András Schiff's Lifelong Marriage to J.S. Bach

“Every day of my life, I start with playing Bach, usually for about an hour, sometimes even before breakfast! It’s like taking care of your inner hygiene. There is something very pure about it.”

As a lifelong Bachophile. I’ve loved Glenn Gould for about as long as I can remember. (Will we ever see the Crazy Keyboardin’ Canadian’s like again?  I doubt it.)

During my college years, however, I realized that another pianist was mounting a serious challenge to the once-though unassailable post  of “Most Beloved Bach Keyboardist:” Andras Schiff. In addition to being about as close to Gould’s technically proficiency as humanly possible, Schiff brings a wonderful warmth and gentleness to Bach’s works — traits not always found in Gould’s breakneck virtuosity. He is also a far more successful interpreter of non-Bach composers (such as Mozart and Schubert). And his numerous lecturesinterviews, and master classes mark him as both an insightful teacher and affectionate pupil of music.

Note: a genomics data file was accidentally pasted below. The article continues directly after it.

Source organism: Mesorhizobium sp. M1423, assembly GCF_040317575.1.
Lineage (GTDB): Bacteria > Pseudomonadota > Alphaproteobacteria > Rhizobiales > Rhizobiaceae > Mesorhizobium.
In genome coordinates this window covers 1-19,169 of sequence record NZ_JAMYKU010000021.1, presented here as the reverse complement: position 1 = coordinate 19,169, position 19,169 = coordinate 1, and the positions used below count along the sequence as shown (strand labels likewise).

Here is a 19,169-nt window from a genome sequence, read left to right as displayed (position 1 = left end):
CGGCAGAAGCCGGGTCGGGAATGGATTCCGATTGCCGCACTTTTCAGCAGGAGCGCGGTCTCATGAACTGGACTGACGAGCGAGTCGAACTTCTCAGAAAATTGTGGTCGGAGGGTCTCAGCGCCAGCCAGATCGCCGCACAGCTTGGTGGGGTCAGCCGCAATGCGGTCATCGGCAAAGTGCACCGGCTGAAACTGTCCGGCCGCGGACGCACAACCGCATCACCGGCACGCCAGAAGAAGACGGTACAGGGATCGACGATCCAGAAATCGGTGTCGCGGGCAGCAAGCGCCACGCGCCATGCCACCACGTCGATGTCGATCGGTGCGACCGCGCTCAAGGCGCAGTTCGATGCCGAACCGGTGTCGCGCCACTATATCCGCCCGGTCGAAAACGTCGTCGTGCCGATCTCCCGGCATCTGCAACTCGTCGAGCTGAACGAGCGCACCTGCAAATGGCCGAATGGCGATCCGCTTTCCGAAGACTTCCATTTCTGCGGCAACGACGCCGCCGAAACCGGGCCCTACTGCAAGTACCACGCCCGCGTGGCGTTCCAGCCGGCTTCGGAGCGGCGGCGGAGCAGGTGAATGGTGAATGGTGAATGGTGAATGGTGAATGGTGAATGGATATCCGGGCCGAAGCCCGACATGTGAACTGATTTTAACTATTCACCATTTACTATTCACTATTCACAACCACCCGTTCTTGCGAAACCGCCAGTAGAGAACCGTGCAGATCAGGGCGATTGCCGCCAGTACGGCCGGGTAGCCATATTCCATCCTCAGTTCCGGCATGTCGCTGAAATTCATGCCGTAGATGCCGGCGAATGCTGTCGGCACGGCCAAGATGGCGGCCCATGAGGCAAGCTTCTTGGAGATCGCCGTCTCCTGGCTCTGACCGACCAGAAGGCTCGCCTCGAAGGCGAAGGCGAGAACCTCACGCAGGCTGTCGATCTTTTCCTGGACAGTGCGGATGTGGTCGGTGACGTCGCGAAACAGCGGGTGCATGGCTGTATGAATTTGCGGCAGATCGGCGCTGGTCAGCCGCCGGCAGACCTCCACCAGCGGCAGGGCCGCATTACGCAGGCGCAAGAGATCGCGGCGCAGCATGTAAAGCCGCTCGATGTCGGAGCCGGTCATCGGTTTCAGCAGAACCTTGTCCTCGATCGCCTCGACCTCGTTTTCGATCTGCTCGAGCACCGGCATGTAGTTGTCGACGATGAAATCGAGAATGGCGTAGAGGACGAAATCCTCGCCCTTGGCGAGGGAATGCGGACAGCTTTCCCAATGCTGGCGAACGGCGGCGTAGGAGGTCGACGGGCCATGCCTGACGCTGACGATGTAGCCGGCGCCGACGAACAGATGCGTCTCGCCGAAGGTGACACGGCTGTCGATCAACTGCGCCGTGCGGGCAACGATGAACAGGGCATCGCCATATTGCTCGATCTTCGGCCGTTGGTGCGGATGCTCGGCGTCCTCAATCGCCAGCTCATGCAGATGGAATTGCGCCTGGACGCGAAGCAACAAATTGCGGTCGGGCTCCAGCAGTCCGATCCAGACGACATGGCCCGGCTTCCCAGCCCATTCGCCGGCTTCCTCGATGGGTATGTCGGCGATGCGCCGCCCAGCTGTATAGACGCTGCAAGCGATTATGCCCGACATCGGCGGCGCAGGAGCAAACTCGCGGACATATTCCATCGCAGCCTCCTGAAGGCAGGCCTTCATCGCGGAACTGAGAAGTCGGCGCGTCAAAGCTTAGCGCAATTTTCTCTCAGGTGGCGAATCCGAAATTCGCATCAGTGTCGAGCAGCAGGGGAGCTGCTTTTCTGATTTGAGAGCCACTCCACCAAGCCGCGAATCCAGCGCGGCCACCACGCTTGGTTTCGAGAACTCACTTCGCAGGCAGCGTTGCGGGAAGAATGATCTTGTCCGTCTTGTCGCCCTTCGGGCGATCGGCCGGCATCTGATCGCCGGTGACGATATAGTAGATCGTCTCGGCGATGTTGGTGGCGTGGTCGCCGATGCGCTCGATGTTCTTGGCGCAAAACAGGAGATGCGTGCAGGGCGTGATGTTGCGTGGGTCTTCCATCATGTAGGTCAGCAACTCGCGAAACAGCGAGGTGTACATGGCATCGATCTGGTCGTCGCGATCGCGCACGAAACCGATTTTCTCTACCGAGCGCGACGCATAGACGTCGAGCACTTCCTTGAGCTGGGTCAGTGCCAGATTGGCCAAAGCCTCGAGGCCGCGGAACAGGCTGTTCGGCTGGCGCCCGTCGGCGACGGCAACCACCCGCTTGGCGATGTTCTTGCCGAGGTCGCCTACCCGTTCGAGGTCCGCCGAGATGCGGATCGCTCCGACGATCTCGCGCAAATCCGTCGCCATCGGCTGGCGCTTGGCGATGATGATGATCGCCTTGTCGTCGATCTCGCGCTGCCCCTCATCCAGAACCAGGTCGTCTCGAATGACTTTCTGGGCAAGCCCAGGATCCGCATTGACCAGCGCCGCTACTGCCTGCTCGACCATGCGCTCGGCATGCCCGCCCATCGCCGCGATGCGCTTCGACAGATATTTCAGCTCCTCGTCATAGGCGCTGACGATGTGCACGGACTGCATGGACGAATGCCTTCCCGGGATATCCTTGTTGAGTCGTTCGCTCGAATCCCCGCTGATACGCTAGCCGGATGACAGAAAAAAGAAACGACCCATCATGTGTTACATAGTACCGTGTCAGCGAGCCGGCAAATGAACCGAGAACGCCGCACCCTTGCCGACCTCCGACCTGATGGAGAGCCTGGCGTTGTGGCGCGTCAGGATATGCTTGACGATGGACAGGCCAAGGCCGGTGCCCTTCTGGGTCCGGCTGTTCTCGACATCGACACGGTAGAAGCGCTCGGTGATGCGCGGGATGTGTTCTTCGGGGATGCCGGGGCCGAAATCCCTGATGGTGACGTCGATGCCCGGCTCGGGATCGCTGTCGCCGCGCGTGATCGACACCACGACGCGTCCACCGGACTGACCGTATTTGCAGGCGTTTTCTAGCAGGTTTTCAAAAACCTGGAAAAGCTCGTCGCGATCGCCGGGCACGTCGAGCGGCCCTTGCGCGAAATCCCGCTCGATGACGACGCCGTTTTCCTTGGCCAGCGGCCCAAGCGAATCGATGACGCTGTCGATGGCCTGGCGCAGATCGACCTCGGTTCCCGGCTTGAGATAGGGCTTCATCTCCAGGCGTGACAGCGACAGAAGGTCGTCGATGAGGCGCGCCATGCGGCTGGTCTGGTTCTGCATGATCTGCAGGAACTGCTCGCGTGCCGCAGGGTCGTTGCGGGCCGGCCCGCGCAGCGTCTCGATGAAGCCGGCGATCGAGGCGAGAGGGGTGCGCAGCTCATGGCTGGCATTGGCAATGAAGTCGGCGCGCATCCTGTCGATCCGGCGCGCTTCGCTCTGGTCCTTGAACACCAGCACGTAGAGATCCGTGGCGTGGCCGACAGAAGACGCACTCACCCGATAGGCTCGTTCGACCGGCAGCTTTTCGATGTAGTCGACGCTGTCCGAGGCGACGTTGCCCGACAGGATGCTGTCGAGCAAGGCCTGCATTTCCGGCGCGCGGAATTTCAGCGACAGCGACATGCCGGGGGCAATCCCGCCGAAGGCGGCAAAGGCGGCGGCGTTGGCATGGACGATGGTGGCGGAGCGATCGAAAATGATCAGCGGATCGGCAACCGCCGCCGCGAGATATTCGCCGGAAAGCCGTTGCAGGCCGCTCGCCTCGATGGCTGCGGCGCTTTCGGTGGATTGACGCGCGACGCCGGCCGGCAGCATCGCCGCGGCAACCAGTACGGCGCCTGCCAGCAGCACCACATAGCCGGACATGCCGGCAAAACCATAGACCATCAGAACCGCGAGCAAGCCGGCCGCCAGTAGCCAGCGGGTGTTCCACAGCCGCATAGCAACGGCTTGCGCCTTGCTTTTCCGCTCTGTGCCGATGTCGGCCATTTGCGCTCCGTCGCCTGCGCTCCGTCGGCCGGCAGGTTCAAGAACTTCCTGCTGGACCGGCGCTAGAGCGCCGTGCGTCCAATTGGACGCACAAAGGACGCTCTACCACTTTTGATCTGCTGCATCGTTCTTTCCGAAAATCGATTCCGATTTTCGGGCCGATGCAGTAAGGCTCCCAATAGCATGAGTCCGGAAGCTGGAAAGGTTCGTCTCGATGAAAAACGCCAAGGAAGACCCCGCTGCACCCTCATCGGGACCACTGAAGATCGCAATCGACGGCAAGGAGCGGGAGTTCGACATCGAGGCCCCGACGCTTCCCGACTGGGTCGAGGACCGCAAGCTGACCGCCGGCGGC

All facts which help to explain why this NPR piece makes me so happy:

Schiff needed to improve his dexterity and thought this was the only way. He soon realized, though, that he didn’t need what he called “those silly exercises” after he found J.S. Bach.

Schiff has such an intimate relationship with these works, hearing him play them is like getting an inside view of a wondrously successful lifelong marriage. While there is no gratuitous sentiment, every gesture is suffused with loving tenderness. He plays with both delicacy and directness.

There is even a kind of personal secret code Schiff has developed with these works, like pet names shared between a loving older couple. Bach carefully laid out the preludes and fugues in both books of his Well-Tempered Clavier: 24 of each, in every possible key, major and minor. Schiff affectionately thinks of each piece as having not just a key but a particular character that he sees as color. D major is a bright, burnished brassy gold. A minor is “painful, as red as blood can be.” C major is the pure innocence of white. B minor is black, the color of death.

The Prelude & Fugue in C (from the Well-Tempered Clavier) included on that post serves as overwhelming evidence that this “lifelong marriage” has been a resounding success. But there’s a lot more evidence where that came from (such as this wonderful YouTube playlist, featuring the complete recording of the Well-Tempered Clavier).

Attribution(s): "Schiff at the Piano" by Steve Bowbrick via Visual hunt (CC BY).